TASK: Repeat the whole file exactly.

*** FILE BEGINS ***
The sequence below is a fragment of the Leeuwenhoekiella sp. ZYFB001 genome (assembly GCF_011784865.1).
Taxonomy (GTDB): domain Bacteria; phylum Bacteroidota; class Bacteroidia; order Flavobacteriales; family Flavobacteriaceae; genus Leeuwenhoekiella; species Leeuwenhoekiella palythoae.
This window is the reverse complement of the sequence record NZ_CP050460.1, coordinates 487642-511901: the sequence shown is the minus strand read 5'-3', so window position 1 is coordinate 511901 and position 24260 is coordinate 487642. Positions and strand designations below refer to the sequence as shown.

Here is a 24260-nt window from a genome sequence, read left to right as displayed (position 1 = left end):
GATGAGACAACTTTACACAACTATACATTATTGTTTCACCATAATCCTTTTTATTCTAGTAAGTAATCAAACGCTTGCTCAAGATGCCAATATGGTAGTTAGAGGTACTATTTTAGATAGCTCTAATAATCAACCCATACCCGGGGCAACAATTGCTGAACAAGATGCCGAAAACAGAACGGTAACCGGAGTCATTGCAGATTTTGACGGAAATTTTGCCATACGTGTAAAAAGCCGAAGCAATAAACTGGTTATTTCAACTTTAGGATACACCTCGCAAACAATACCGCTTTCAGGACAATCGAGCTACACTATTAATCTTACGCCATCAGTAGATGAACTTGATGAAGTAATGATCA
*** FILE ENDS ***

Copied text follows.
The sequence below is a fragment of the Leeuwenhoekiella sp. ZYFB001 genome (assembly GCF_011784865.1).
Taxonomy (GTDB): domain Bacteria; phylum Bacteroidota; class Bacteroidia; order Flavobacteriales; family Flavobacteriaceae; genus Leeuwenhoekiella; species Leeuwenhoekiella palythoae.
This window is the reverse complement of the sequence record NZ_CP050460.1, coordinates 487642-511901: the sequence shown is the minus strand read 5'-3', so window position 1 is coordinate 511901 and position 24260 is coordinate 487642. Positions and strand designations below refer to the sequence as shown.

Here is a 24260-nt window from a genome sequence, read left to right as displayed (position 1 = left end):
GATGAGACAACTTTACACAACTATACATTATTGTTTCACCATAATCCTTTTTATTCTAGTAAGTAATCAAACGCTTGCTCAAGATGCCAATATGGTAGTTAGAGGTACTATTTTAGATAGCTCTAATAATCAACCCATACCCGGGGCAACAATTGCTGAACAAGATGCCGAAAACAGAACGGTAACCGGAGTCATTGCAGATTTTGACGGAAATTTTGCCATACGTGTAAAAAGCCGAAGCAATAAACTGGTTATTTCAACTTTAGGATACACCTCGCAAACAATACCGCTTTCAGGACAATCGAGCTACACTATTAATCTTACGCCATCAGTAGATGAACTTGATGAAGTAATGATCA